Friday, June 21, 2013

Strange Gods and Cool Moms

One of the things I decided I needed to do for myself this year was read a book a month.  In May, I read Strange Gods by my Internet friend, the very excellent writer, Elizabeth Scalia.  She addresses our proclivity to create for ourselves Golden Calves to worship in our everyday life.  As I walked through the pages, I saw my earlier self when she got immersed in physical fitness, when it was all volunteer all the time, when I obsessed over gourmet cooking and discovered writers forums. 
Every time, what began as a good, an interest, a passion, a hobby, would eventually become less good, an obsession, a substitute, a routine or want that became a need and thus a chain.  This is not to say that foodie lover impulses or work outs or learning a new trade via reading/interacting with professionals online is a bad thing, only that my natural tendency toward being enthusiastic would allow the right order of things to become disordered.  I'd even done it with prayer!  It is a good but hard read in the same way going to the doctor and stepping on the scale is a good but hard notice, time to stop eating apple bread and go for a walk.

In June, I read my friend Tracy Beckerman's Lost in Suburbia and while she tackles coming to terms with motherhood through humor, she and Elizabeth are talking about the very same thing, our innate desire both to be consumed by whatever role we've chosen/been given  and to be noticed as singularly unique and special, beyond the role we've chosen/been given.  I laughed out loud several times at the pool and in the car before I finished, seeing my own self in the unwieldy battle between  trying to be mom and still more than mom and becoming increasingly crazy whenever one's own identity gets lost and  the mom role of one's life takes over entirely. I have known that strong need to stand apart and separate from everyone else, which when given, makes me wish to blend and be one in a million.   Ultimately, her search for the cool person within (read happy with herself and who she is and where she is and why she is in life), mirrored my multiple idol creating quest and the deep frustration and unhappiness that came with being ill at ease with wherever it is that I was before coming to terms with my own self.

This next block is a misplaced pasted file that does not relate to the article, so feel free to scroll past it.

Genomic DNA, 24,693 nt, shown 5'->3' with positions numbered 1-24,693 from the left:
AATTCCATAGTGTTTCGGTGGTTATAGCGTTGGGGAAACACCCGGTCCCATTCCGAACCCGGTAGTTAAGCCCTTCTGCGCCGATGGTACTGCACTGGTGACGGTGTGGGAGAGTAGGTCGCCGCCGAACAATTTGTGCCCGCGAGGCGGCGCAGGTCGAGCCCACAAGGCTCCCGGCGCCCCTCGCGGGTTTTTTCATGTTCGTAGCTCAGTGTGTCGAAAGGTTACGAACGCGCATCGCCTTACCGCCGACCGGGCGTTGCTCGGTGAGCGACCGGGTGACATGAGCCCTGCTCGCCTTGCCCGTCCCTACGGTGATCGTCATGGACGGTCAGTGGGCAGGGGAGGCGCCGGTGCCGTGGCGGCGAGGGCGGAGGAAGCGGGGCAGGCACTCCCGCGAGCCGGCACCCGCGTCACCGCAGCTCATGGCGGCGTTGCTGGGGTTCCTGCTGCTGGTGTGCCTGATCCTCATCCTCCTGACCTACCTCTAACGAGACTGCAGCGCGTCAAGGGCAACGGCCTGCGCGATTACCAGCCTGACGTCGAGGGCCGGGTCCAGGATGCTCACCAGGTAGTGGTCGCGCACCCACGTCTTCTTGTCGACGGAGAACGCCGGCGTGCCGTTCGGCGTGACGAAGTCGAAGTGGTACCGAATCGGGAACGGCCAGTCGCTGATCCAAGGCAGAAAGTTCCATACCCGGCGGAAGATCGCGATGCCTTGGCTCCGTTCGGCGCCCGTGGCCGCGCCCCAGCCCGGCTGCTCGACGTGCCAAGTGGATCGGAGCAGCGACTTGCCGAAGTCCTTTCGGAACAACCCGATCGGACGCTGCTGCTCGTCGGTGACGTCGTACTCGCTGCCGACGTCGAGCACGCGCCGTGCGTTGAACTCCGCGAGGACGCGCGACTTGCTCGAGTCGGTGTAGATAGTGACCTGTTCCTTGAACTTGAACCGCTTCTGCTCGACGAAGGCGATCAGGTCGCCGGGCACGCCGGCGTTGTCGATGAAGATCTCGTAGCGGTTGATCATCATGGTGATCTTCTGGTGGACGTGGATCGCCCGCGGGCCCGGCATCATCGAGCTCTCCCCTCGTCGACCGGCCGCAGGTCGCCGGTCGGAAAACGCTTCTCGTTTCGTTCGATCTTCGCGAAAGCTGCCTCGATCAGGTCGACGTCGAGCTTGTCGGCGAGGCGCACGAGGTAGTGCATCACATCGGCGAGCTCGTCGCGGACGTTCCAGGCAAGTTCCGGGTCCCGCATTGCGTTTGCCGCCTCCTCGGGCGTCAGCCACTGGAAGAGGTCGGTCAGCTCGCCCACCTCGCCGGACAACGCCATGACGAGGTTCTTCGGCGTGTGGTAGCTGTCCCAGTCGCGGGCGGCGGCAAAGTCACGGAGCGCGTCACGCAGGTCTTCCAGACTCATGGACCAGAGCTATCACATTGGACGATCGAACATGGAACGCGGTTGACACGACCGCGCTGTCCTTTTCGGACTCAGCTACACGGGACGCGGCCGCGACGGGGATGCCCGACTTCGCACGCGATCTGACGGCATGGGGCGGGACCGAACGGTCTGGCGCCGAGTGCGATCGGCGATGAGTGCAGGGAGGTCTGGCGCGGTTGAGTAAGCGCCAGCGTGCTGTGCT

Being a mom of many, I've often felt subdivided and like I'm never doing what I should be. Ironically, it's meant I've cast about rather than be still, the best example being when my oldest son set me straight. I was expecting our ninth.  I'd volunteered to be the chair of the fall festival and I was writing.  Aloud I mused, "Do you think I should coach Peter's baseball team?"  He pushed himself back from the computer game he'd been playing.  "Are YOU CRAZY?" he asked. 

It struck home. I was trying to somehow do it all, to show I could do it all, but by casting myself apart from my family, rather than being present to it.  I didn't have the words then for what I was doing, creating an idol, in servitude to myself. But what I learned from my friends and family and years of hits and misses is not to beat myself up over the times I become overtaken by enthusiasm, but to just keep starting over. 

So today, I got up early and was writing when three children asked for breakfast. After I'd served them, I returned to the table but the laptop now took up too much space.  Symbolically, it was correct, the laptop should not crowd the family.  It was a gentle reminder, priorities.  Removing the computer, I looked at those still sitting at the table, happy, eating, content.  I looked at my daughter who was still on the couch.  "Want to play some pinball?" I asked. She beamed like a sunflower.  "Cool mom!" she said as we went up stairs.   Yeah.  I am a cool mom too. 

Can't wait to figure out what July's book will teach me.

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